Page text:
A conservative Washington think tank will file suit Tuesday seeking to force Treasury Secretary Timothy Geithner to make public more than 7,300 internal emails circulated in recent months among senior executives in his department about a carbon tax proposal officials say taxpayers don't need to know about.
The Competitive Enterprise Institute will file the suit in federal district court tomorrow because Treasury Department officials denied the non-profit organization's request for a waiver of reproduction fees under the federal Freedom of Information Act.
Treasury officials also told CEI that the cost of photocopying the emails in order to make them public would not be worth the cost because doing so "would not significantly inform the public about the operations or activities of government."
There would be no reproduction costs, however, because, according to CEI, the non-profit told Treasury it would accept an electronic version of the emails.
"At first, Treasury illegally delayed responding to CEI for several months," said Christopher Horner, an attorney, senior fellow at CEI and author of a recent book, The Liberal War on Transparency.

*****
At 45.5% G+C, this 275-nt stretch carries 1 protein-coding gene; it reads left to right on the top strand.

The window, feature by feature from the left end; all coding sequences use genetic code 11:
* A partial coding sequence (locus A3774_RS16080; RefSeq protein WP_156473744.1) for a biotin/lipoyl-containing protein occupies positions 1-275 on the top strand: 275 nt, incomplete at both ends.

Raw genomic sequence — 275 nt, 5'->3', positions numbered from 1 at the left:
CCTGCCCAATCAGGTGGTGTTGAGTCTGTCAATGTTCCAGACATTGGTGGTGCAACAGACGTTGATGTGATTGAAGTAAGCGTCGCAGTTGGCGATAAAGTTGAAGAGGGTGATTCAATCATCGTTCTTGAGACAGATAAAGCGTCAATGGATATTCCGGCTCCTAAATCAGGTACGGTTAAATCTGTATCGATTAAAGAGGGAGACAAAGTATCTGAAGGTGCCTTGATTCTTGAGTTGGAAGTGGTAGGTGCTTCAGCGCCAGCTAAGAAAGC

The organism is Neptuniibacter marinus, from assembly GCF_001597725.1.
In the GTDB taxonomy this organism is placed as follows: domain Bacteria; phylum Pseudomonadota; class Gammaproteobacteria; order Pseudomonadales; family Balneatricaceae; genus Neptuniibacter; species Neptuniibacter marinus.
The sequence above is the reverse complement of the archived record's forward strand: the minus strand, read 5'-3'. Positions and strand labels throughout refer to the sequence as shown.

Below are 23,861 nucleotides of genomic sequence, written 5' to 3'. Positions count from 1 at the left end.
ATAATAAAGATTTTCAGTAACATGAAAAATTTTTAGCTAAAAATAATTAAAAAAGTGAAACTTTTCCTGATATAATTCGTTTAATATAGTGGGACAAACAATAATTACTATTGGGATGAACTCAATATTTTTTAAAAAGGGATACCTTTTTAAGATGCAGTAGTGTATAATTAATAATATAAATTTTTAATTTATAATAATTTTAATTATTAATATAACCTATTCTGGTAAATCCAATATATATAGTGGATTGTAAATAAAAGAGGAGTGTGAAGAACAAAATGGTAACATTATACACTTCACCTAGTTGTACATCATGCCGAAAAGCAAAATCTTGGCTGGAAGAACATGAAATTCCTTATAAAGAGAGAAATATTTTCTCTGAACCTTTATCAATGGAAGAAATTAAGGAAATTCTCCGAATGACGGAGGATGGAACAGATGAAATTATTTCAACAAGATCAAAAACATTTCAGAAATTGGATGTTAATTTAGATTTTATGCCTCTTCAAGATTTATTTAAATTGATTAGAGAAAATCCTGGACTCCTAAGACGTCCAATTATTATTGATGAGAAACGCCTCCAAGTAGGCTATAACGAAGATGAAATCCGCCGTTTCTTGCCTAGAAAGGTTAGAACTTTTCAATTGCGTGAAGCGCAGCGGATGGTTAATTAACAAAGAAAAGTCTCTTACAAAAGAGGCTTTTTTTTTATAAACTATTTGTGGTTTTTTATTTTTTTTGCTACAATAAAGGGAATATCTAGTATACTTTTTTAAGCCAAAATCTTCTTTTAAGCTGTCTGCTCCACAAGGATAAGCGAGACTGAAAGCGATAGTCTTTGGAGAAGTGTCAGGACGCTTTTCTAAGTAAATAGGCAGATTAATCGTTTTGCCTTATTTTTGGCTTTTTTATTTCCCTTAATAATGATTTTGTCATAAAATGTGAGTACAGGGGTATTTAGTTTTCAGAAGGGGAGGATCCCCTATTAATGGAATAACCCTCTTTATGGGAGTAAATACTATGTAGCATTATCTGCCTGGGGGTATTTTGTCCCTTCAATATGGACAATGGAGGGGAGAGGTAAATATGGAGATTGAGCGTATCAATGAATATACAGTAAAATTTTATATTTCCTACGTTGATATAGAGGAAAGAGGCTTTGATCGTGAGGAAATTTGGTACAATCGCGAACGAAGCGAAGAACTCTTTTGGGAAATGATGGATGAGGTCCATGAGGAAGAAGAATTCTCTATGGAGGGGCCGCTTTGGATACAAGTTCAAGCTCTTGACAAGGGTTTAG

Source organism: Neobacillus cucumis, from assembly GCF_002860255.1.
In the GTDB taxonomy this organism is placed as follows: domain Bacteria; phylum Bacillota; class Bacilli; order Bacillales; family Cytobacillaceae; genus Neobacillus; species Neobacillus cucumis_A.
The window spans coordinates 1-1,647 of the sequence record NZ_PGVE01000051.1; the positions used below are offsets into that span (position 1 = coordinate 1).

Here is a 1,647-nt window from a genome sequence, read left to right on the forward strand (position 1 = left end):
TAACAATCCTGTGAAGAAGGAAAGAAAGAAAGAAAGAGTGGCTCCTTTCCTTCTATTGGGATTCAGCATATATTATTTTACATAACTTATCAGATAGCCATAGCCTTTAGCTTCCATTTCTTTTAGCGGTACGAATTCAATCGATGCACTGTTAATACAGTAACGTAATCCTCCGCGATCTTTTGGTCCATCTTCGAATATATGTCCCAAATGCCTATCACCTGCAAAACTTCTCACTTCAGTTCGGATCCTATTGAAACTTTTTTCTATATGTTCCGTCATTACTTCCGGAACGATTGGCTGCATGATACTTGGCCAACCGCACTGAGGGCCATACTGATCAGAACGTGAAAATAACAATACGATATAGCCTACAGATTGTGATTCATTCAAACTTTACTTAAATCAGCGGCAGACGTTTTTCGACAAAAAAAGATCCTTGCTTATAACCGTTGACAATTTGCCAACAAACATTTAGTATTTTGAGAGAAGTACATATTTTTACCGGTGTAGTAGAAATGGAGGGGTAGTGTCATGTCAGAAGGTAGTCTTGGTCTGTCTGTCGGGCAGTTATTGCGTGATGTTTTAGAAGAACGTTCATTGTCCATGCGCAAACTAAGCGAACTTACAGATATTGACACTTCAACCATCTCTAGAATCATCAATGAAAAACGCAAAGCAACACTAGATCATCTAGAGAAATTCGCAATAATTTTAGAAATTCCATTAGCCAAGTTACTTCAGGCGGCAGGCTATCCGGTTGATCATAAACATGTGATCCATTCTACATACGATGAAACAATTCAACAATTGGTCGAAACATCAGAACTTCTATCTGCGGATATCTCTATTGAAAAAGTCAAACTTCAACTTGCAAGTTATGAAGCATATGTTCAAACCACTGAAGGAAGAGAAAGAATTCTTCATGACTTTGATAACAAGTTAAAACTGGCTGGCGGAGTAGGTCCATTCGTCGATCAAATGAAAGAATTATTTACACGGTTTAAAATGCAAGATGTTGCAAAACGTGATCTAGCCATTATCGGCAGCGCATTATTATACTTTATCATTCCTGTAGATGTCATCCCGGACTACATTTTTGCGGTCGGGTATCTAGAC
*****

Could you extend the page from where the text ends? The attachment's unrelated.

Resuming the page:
"Now, it refused to issue a waiver of fees even though courts have been clear these fees were designed for non-profit watchdog groups. It claims this would place an outrageous cost burden on the agency. It would cost the agency the cost of one CD disc and the time it would take to download the emails to the disc," Horner said.
In a statement to be released tomorrow, CEI says enactment of "some levy on energy consumption has been a policy goal of environmental groups for at least two decades, since Al Gore's politically disastrous attempt to push a BTU Tax in 1993. In 2010, with both houses of Congress in Democratic hands, President Obama pushed for cap-and-trade legislation. When that failed because of intense public opposition, he vowed to return, saying there are 'other ways to skin the cat.' This, presumably, is one of those other ways."
The carbon tax proposal that has been under discussion at the Treasury Department will be introduced in Congress by one of Obama's congressional supporters, according to CEI.
"Although President Obama repeatedly promised openness and transparency in government, even liberal watchdogs have despaired that his has become one of the most secretive administrations ever," said Horner.
"This administration has attempted to conceal its involvement in this proposal not just until the elections were over but beyond, to the point where disclosure will come too late to meaningfully inform the public. This shameful lack of transparency must stop, beginning with the administration coming clean about its effort to impose a massive, harmful new energy tax," he said.
Mark Tapscott is executive editor of The Washington Examiner.